The third sector consists of a multitude of types of organisations like NGO’s, foundations or UN subsidiaries which all have a need to innovate, just like the private and public sector. This is where startups can come in: young, innovative businesses with the ambition to scale. Startups are an all-round source of innovation.
Yet, collaboration between the third sector and startups as a type of open innovation, haven’t been as evident as the ones between corporates and startups. Most of the startups that collaborate with the third sector work on one or another aspect of fundraising, crowdsourcing or big data, leaving so much potential to explore. Blockchain seems to be very promising technology to help the sector become more transparent and to solve some age-old challenges.
In the report we worked on with Nesta: ‘Better Together: How startups and the third sector can collaborate’, you can find recommendations on how to get startup-third sector collaborations going.
These are 10 pioneering impact businesses that are successfully collaborating with the third sector.
Field Ready makes humanitarian supplies locally available to population and aid workers. They manufacture supplies in the field so that people have what they need, where and when they need it. Field Ready also focuses on training and capacity building from a maker’s perspective. In Iraq, they set up programmes to develop makerspaces to improve employment prospects for Iraqi youth.
Gravity helps to build digital identities for economic inclusion. They allow individuals and small businesses to bring together verifiable data about themselves in a digital wallet and build trusted digital identities. They can then share with organisations for access to services like humanitarian aid, finance, and education. The platform is used to help small business owners leverage their digital footprint to access affordable loans.
Needslist’s solution is crisis relief for the 21st century. In times of crisis, it is extremely challenging to know what supplies, information, and human resources are needed on the ground. Needslist functions as a global B2B marketplace connecting local non-profits with government, INGOs, and corporate donors to create efficiency and transparency in crisis relief. They offer real-time information sharing and tracking tools to first responders from vetted charities and make this data available to public and private sector partners.
Minespider uses blockchain technology to create sustainable & responsible supply chain tracking. They combat corruption, human rights abuses, and environmental devastation in the raw material supply chain. Minespider built a protocol designed to transform the entire raw materials industry so that dark money and illicit practices become a shadow of the past.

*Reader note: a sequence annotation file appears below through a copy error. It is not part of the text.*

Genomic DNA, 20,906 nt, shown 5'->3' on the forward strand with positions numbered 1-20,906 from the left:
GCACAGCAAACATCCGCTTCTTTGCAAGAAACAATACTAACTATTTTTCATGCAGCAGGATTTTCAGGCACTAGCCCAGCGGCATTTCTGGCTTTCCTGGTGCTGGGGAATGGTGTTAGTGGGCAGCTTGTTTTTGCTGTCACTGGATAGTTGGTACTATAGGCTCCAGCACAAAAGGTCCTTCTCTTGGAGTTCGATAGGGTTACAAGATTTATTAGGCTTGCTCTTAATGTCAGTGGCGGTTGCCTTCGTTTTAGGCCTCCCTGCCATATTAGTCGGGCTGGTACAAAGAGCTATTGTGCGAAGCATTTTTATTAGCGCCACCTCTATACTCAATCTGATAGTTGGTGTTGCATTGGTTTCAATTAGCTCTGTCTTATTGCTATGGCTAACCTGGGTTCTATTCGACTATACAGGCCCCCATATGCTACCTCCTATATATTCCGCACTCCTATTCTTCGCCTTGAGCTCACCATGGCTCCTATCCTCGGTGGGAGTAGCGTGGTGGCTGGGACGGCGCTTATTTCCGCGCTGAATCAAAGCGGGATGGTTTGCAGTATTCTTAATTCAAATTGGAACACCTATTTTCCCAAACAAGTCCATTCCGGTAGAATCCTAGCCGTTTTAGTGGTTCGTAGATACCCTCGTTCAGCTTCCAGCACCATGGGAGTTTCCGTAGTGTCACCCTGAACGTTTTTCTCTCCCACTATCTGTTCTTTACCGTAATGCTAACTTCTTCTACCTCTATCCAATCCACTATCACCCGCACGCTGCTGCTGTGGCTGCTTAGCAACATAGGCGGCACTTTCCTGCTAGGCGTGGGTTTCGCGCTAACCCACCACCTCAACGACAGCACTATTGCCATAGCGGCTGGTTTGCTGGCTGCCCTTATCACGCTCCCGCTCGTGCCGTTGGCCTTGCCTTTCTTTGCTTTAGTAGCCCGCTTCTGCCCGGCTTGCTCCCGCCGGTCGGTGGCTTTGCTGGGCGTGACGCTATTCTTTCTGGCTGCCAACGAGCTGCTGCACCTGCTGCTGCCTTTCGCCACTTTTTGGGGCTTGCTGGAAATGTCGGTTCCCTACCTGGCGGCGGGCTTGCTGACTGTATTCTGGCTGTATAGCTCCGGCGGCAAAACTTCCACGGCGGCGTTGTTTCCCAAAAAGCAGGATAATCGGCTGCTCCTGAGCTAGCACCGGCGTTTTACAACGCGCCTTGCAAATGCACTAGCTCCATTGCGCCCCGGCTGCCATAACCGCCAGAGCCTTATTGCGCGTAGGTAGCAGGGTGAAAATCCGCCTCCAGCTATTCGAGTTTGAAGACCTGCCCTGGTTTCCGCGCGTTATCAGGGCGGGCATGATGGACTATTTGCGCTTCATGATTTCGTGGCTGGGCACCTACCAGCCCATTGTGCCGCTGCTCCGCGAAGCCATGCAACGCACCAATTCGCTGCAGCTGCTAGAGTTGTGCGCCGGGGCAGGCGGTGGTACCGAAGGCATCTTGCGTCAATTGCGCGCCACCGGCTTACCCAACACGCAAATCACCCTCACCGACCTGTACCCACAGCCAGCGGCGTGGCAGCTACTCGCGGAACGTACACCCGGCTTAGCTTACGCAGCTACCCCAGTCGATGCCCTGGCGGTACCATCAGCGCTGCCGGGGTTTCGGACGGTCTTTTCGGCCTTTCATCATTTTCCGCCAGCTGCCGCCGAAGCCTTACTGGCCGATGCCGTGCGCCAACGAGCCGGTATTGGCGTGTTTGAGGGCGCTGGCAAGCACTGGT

GoParity is an online peer-to-peer lending platform that simplifies investment and connects citizens, by offering them the opportunity to get competitive returns by investing in sustainable projects, and making this possible from a very low initial investment sum.
They are driving the transition towards a more sustainable and inclusive economic system, by making investments in sustainable solutions accessible to all, from citizens to small enterprises. They are not as much collaborating directly with NGO’s as they are an actual form of development aid by funding projects in an innovative way.
VanderSat’s mission is to build the best satellite products to solve the global water and food crisis. They provide satellite observed water and temperature data, products and services and work with the world’s leading organizations to solve their water related challenges. They collaborate with humanitarian aid providers to improve the effectiveness of their programmes and help better anticipate natural catastrophes (droughts, floods) induced by climate change.
AID:Tech brings transparency to donations. They are a Dublin-based startup that has been deploying blockchain solutions to aid international NGOs, governments, charities and corporates since 2016. They also enable donations to groups or even to individuals with a peer-to-peer option. Their blockchain technology allows for secure and transparent data for real-time notifications on donations.
Paying people living in extreme poverty is hard, which creates an extra unfair barrier. Segovia technology facilitates payments across Africa and Asia through an integrated platform with support for both corporate payments and social programs. These payments are helping refugees restart their lives in Europe, help to rebuild communities after disasters, and support gig economy workers.
Worldcoo helps to fund solidarity projects. They do this by integrating a check-box in ecommerce shopping carts, which allows customers to donate 1€ while performing any online transaction. They also developed ‘the Social Round Up’, an easy way for shopping establishments to offer their customers to round up their payments enabling them to make micro-donations every time a payment is made with their card.
eSolidar is a marketplace for individuals wishing to support causes in the third sector. They have been helping charities diversify their fundraising by connecting consumers with their social causes. The marketplace connects citizens with charities via charity chops, donations, and special auctions with celebrities and brands.
Want to learn more about how you can establish successful collaborations with NGO’s as an impact business?